Chris and I had another go at ‘O’ Group sample scenario transferred to the Eastern Front. As in our first play test, “Cristot” became “Kristov” and the Germans were attacking a Soviet defensive position. Adam was umpire and provided rules knowledge, figures, most of the terrain, and narrative for the battle report. I add some extra thoughts at the end.
I like the way John Fletcher (2005, 2006) assigns explicit abilities to the generals of the South American Wars of Liberation. In Liberators QPR generals are classified on a five rating scale from abysmal, through poor, average, good to excellent. And then he gives come generals extra abilities e.g. improved initiative. So how would that work in Tilly’s Very Bad Day for the generals of the Thirty Years War?
I’ve been reading about Soviet cavalry operations on the Eastern Front. And that, of course, has got me interested in expanding my Soviet cavalry collection. But before I invest further, I want to be really, really sure my cavalry basing is correct. The cavalry figures I already have are based on 30x30mm squares, like my infantry. But that is cramped. What to do?
Adam Landa was keen to try out ‘O’ Group, so we gave the sample scenario a go but transferred it to the Eastern Front. The objective, “Cristot,” became “Kristov”. We also discarded the tanks and anti-tank guns. I contributed the photos but all words are Adam’s, although I add a few thoughts at the end.
When I created my Terrain Cards – Random terrain placement for pick up wargames, Dick Bryant asked “When are we going to see the Crossfire version?” And then recently tiberius asked whether I had “considered creating a ‘modular tiles’ type map for Crossfire” (this was in the context of Mac’s Missions v3 – Revised Pick Up Games for Crossfire, although his comment was on v2). So here they are: modular terrain cards for Crossfire.
Chris, Adam and I had a go at Live Free or Die. The scenario was Alternative Chacabuco so a Liberators game using my Live Free or Die house rules for Big Base Liberators. Chris was the Patriots, Adam the Royalists and I was rules interpreter.
Summary: The game system defeated us. After hours of play we were no where near a conclusion so we gave up.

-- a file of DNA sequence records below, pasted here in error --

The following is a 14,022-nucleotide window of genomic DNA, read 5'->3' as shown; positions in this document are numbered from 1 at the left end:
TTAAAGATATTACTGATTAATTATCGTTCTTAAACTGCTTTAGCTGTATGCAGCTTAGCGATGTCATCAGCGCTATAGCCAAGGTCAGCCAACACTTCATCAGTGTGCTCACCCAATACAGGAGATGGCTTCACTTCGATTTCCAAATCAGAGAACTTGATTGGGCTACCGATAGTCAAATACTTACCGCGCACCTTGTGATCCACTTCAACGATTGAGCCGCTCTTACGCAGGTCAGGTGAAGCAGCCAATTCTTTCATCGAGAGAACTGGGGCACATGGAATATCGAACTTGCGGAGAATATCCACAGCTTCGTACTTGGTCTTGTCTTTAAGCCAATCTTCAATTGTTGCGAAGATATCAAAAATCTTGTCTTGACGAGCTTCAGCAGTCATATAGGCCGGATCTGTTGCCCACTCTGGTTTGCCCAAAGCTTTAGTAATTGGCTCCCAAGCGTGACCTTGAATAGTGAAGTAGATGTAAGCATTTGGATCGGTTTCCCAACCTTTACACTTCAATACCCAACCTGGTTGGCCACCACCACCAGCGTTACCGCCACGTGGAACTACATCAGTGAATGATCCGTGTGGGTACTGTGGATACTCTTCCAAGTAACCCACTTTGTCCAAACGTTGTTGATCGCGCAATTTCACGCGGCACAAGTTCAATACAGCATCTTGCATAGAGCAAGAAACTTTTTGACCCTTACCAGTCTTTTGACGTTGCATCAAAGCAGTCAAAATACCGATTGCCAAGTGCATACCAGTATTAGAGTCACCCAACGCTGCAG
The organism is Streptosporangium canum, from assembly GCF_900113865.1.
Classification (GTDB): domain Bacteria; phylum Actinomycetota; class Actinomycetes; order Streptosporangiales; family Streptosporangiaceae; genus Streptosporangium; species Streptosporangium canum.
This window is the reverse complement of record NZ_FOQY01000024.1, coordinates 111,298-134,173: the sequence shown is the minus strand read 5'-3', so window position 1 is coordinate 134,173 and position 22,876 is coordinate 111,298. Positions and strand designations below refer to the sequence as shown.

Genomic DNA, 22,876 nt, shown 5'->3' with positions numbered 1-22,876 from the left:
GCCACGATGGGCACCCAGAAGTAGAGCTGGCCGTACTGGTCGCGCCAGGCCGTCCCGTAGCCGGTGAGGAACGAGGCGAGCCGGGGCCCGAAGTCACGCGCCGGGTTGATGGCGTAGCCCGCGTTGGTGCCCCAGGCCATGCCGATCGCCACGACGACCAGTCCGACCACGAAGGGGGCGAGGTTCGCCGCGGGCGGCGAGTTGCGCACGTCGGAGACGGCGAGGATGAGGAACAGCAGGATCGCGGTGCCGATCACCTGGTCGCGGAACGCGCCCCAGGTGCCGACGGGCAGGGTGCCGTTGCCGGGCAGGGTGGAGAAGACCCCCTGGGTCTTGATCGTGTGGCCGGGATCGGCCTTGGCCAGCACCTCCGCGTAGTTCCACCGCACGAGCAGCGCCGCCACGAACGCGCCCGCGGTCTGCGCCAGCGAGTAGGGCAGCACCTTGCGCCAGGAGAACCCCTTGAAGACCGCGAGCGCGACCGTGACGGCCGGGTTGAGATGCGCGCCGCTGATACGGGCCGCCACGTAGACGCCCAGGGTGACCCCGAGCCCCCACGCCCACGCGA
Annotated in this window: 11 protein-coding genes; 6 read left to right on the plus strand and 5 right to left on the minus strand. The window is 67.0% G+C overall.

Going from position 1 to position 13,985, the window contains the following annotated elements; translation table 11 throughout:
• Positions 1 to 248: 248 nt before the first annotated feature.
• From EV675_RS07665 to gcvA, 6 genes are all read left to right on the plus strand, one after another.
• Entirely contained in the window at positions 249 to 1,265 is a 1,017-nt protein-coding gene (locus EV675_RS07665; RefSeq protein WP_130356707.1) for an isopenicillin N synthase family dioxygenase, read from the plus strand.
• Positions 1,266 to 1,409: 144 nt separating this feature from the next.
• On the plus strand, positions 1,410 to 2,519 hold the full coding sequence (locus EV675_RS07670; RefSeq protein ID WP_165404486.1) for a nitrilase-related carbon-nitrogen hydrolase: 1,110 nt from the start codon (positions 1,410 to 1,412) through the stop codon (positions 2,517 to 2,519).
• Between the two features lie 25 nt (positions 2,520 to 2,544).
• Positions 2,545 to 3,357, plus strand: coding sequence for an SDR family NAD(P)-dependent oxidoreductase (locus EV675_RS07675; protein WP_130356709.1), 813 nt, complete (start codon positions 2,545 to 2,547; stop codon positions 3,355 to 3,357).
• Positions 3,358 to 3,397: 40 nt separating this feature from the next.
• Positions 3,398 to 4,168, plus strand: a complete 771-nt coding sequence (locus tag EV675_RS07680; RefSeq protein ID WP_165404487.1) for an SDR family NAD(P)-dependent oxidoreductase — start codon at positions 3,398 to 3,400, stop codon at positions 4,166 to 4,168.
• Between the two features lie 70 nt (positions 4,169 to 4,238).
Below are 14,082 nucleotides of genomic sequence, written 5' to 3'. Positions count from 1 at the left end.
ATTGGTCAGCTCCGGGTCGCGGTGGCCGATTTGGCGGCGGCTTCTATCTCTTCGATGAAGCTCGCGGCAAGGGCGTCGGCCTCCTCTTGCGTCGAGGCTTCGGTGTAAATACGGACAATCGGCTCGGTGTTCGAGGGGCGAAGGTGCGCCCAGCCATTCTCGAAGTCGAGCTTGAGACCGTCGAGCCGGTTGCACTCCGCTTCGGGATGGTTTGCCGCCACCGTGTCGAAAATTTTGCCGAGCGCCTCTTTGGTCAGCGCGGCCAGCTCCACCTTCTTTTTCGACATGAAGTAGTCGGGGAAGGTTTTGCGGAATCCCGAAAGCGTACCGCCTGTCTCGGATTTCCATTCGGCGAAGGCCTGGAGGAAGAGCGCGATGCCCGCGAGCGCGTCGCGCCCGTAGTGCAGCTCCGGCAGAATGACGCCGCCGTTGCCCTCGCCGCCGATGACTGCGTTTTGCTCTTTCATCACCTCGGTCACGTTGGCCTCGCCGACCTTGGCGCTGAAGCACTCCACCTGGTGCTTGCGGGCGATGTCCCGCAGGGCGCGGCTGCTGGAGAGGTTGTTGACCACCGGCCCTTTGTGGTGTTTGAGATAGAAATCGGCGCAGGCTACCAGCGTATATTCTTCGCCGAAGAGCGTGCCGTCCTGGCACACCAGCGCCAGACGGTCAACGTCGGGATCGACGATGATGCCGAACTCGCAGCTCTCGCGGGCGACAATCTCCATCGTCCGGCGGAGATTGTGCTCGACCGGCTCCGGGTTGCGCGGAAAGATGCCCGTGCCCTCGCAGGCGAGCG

Andrés Ferrari suggested I have a look at Live Free or Die: Tabletop Battles of the American Revolution. Not because I play the American Revolution, but because he thought these could be adapted to the South American Wars of Liberation. So I got the rules and now I have to figure out how to play them with my kit. The big question are my Big Bases but there are a few other points worth touching on so, where appropriate, I compare Live Free or Die to Liberators QPR because this is what the scenarios refer to. Using the concepts discussed here I have I’ve also written a Alternative Chacabuco Scenario for Live Free or Die.
I’m on a roll. A Liberators roll. Jamie got me started but this scenario is because of Andrés Ferrari. He suggested I look at Live Free or Die for Liberators. I needed a scenario to play test it on and John Fletcher’s Alternative Chacabuco (13 Feb 1817) is my go to scenario for trying out rules for this period. This is my conversion of John’s scenario to Live Free or Die.
I’ve been gearing up to pay Dung Farm from Hit the Dirt for a couple of years now. I posted my Balagan version of the Dung Farm a few weeks back and, as you might recall, the table has lots of Ravines, thorn fields and thorn thickets. It took me a while to collect this additional kit. Plus the Kiwis in Italy. But finally it all came together – scenario, terrain, and figures. And Chris, Jamie, and Adam turned up to play. This is, of course, Crossfire for the Italian Campaign.
Summary: Really good game. Interesting challenges from ravines and thorns. The British need to use the terrain to their advantage. Chris and I, as the Germans, won.
Summary: Good game. Infantry slog felt like an Napoleonic style infantry fight. Columns pushing through lines in a bloody and extended battle Cavalry fight was brutal and heroic, more Lord of the Rings than South America, and took too long.
I already have a Alternative Chacabuco Scenario for Liberators HOTT, based on the Alternative Chacabuco scenario from the Liberators Supplement by John Fletcher (Fletcher, 2006). But that is for a typically small HoTT game and today I wanted to play a big game of Liberators HOTT. A “Mass Battle” in HoTT terms. More elements. More figures. More players. More fun.
The Liberators 1810-1830 Yahoo Discussion Forum included Errata for Liberators QPR in the files section. With the demise of Yahoo forums these have disappeared. Since I refer to them in my Clarifications of Liberators QPR, and John Smith asked about them on the Liberators Facebook page, I’ve reconstructed the errata here based on the handwritten edits to my copy of the rules.
Japanese Tank Hunter Teams in Crossfire
A few weeks ago I did some research on “Human bullet” assaults (nikuhaku kōgeki) – Japanese Suicide Anti-tank Teams. Now I have to decide how to simulate them in Crossfire. There are two parts to that: game effect of “Human bullet” assaults (nikuhaku kōgeki) and the organisation of Japanese Suicide Anti-tank Teams.
Following our first play test I thought I’d make some tweaks to my Small Kircholm scenario and try it again. In this play test the Hussars are just Superior Horse and there are five Hussar units, not six. Chris bravely took the Swedes for a second time, hoping to benefit from his experience in the first game. Adam took the Polish-Lithuanian Commonwealth. In Tilly’s Very Bad Day terms this is a small game on a small table with small armies.
Summary: A really good game. A better game balance than the first version. Both players played well with particular credit to Chris for quickly compensating for the crippling Swedish deployment. But the Poles took the day, again.